Ok, it’s one well intentioned but ultimately wrong headed piece about ad blocking over the full bucket and time to put this all into perspective. My problem with Arment’s piece and others like it is the good versus evil narrative they create for the topic. Ad networks are perpetrating “rampant abuse”, people are “fighting back” and in turn being “demonized”. It’s just so over the top for a situation where all indications are that the Internet will ultimately regulate itself to a better place as entrepreneurs, browser makers and consumers do their thing.
A simple law of the Internet is that things will tend towards what is possible, not what is ethical or moral or nice. So it should be no surprise that over time advertising networks have been pushing the boundaries to extract as much data as they possibly can from our web browsing activity. The more information they have about us, the more effective their ads, and the more money they can make.
On the other side of this arms race, companies are using morally questionable business models to profit from blocking ads on websites. The biggest provider of ad blocking software in the market allows companies to pay large sums of money to be added to their whitelist. This looks an awful lot like extortion.
We shouldn’t be surprised, because the worldwide web is the commons of our age.
Ten years ago the web was a platform for publishing that was too good to be true. It was easier than ever to create a publication. Google’s algorithm did a good job of introducing people to content they liked. Anyone with a web browser could enjoy that content. Advertising made online publishing a viable business, and advertising networks made it possible for publishers to focus on what they did best: create more content.
Then all manner of opportunists started to notice ways they could attach themselves to this system and profit from it. Some found that they could game Google’s algorithm into sending searchers to content that wasn’t truly popular. Some realized they could exploit the open web to scrape content from publisher websites and profit from it in their own app. Some invented technology to help ad networks watch you on the web and automatically optimize the ads you see, making them more effective and more profitable. Others invented ways to reach into web pages and remove the offending ads before you even see them.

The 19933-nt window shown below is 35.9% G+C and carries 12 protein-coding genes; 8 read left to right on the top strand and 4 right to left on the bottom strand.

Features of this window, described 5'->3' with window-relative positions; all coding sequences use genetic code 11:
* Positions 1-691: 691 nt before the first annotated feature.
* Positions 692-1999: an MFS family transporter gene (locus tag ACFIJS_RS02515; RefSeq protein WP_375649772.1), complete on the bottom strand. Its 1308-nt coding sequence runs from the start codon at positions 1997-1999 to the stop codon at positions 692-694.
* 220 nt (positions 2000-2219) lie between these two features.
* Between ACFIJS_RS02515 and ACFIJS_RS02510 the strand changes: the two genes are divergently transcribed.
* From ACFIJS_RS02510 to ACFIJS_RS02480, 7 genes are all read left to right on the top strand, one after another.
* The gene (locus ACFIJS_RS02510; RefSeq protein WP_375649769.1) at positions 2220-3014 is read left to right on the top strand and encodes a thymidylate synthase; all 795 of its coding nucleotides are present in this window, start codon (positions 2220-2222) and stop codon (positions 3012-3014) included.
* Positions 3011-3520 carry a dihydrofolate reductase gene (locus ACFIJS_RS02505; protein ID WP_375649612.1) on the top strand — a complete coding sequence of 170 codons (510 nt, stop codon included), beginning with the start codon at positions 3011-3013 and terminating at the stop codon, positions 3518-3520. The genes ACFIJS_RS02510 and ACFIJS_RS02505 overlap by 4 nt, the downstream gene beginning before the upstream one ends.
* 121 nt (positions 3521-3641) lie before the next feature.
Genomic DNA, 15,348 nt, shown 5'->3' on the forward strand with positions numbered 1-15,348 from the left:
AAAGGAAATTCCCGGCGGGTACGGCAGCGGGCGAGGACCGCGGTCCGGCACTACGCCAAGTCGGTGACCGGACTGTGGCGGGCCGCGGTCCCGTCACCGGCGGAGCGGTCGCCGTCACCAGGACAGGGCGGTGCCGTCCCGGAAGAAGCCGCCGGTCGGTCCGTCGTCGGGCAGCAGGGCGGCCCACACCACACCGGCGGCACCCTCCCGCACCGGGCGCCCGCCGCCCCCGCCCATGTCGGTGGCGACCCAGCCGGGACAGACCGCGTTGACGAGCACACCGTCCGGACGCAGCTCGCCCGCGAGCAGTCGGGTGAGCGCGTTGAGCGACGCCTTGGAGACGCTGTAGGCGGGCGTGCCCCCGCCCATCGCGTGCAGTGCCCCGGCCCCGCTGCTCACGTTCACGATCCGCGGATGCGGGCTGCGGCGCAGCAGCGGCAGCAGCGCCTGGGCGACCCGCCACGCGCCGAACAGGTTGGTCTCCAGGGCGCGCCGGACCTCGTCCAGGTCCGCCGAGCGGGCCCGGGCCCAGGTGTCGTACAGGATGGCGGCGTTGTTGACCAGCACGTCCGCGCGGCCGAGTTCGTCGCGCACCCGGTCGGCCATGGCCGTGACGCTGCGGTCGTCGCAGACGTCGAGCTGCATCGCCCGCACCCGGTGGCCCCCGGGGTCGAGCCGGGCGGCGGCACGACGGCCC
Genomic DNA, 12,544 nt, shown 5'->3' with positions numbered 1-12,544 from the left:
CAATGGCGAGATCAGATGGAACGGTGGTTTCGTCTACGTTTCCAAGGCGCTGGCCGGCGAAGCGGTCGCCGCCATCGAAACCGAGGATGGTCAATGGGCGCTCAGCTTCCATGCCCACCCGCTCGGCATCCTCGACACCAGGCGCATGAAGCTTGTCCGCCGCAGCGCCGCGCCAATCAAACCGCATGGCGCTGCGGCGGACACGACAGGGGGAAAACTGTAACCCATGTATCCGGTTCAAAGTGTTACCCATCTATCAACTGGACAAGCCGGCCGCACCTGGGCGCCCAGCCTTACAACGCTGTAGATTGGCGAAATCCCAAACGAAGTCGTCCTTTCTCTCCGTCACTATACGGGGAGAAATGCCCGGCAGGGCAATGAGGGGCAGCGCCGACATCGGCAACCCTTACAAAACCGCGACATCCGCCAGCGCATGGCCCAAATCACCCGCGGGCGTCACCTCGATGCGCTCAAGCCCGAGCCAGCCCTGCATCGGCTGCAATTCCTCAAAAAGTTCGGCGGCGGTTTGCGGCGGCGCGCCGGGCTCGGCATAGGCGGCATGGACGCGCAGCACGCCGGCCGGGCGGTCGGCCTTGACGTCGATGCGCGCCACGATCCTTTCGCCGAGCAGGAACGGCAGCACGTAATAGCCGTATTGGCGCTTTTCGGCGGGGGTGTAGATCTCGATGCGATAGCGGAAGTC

The result from a publisher’s point of view: Paid links and content farms perverting search results to steal your traffic. Read-it-later apps scraping your content to divert your profit and insert themselves between you and your readers. Sophisticated ad tech collecting information and stealing your audience’s privacy and trust. Ad blockers profiting as they eliminate your business model.
Hyperlinks, viewable source and cookies powered an arguably unprecedented period of innovation as the Internet grew from a small network connecting universities into something that almost unbelievably connects most of the world. But hyperlinks can be sold, viewable source can be scraped and modified, and cookies can be used by 3rd parties to monitor our browsing activity.
The openness and extensibility of the web that powered a new era of democratized publishing is now enabling the things that undermine it.
And like the farmers overusing the commons, few SEO firms, content scrapers or ad tech companies aren’t concerned enough about the future of online publishing — an industry that makes their business possible in the first place — that they will stop undermining it. They are focused on short term gain. Even if they understand the overall dynamic, they know that their individual decision to stop would not save the commons. So they continue, each playing their own, perfectly rational role in the unfolding tragedy.
Yes, it’s sometimes a pity that we can’t have nice things. But if this is the end, it is only the end of online publishing as we know it. Innovation isn’t slowing down. Content creators and consumers will find new ways to reach each other and the story will continue.
Posted: August 13th, 2015 under The Wild Web.